The Changing Role of Forecasting in Electric Utilities

By Faruqui, Ahmad; Melendy, Cynthia A. et al. | The Journal of Business Forecasting Methods & Systems, Winter 1994 | Go to article overview

The Changing Role of Forecasting in Electric Utilities


Faruqui, Ahmad, Melendy, Cynthia A., Bloom, Jeremy, The Journal of Business Forecasting Methods & Systems


Electric utilities are faced with the need to rethink their corporate mission and their objectives in light of the changing environment of their industry. They have to decide where they want to go. Since the oil embargoes in the 1970's, government interest in deregulation, the advent of competitive markets as a result of the Public Utility Regulatory Policies Act (PURPA) and other regulations, volatility in resource costs and requirements, and environmental regulations have led to dramatic changes in the electric utility planning process. As the planning process changes, so does the role of forecasters.

CHANGES IN THE PLANNING ENVIRONMENT

One of the most dramatic changes in utility planning in the last two decades is the increased volatility in the market conditions which the planners face. After a long period of steadily increasing electricity sales and steadily decreasing power costs, the 1973 OPEC oil embargo has shown that electric usage is sensitive to specially large price increases. This event was the first of many that changed utility planning and the role of a forecaster. Volatility in three interrelated factors contribute to volatility in electric consumption:

1 . Volatility in fuel prices, including fuels used to produce electricity and fuels used as substitutes for electricity.

2. Volatility in competition, including both direct competition from other utilities with the advent of wholesale power wheeling and from other customer power options such as cogeneration, and indirect competition resulting from customers closing their business or relocating to other regions and/or other countries.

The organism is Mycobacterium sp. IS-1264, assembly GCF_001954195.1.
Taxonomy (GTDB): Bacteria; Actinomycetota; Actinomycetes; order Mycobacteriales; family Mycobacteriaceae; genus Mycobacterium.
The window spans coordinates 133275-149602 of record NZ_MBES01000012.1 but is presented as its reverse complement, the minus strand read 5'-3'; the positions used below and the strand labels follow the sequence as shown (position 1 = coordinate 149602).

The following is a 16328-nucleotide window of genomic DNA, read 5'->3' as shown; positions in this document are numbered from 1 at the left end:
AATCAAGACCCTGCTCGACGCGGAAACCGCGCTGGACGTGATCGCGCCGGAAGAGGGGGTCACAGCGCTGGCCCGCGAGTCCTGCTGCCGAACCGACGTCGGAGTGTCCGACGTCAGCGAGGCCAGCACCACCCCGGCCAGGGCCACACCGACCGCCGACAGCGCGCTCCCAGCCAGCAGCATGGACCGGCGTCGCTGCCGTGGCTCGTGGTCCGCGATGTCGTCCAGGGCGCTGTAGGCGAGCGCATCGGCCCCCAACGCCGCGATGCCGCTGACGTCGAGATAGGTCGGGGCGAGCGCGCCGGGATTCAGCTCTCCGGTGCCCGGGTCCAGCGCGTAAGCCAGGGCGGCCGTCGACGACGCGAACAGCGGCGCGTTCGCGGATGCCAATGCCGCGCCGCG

3. Volatility in customer preferences, as exhibited by their choice of type of electric-using building or equipment, and how they use them.

The deregulation of the natural gas industry, the continuing uncertainty of oil supply in international markets, and environmental restrictions imply that fuel price projection is a complex undertaking. In addition, electric loads may change in response to fuel price changes for a number of reasons. Electric utility customers may switch to gas heating and other appliances if gas is relatively cheaper. Industrial and other customers may quit or move because of high fuel prices. Forecasters are called on to predict fuel prices and their effects on the market, in addition to forecasting electric loads, to ensure that the resource acquisition plan addresses the potential impacts of fuel price volatility.

Many forces have created competition in the electric utility business, which was previously a regulated monopoly. The PURPA legislation created competition by allowing power purchases from non-utility businesses. Some regulatory commissions require utilities to implement competitive bidding for new supply-side resources, demand-side resources, or both. Since the electric forecast defines the need for new resources, it is a starting point for assessing avoided costs (costs utility would incur if no bid responses are selected) and defining bid evaluation criteria.

Forecasters no longer assume that electricity usage changes in proportion to changes in the U.S. gross domestic product (GDP) or local economic indicators; instead, both government agencies and electric utilities are working to reduce electric usage on a per-unit basis. National legislation mandates appliance efficiency standards which will increase the efficiency of new equipment. Efficiency standards address heating and cooling equipment, water heaters, motors, lighting, refrigerators, freezers, and many other equipment and appliances. State and local legislation mandates that houses should be constructed to reduce energy consumption. The California Title 24 building standards, the City of Davis (California) building code, and the model conservation standards in the Pacific Northwest are the three prime examples of this type of legislation.

Utility programs provide information and financial incentives to encourage customers to use equipment or buildings that are even more efficient than the set standard.

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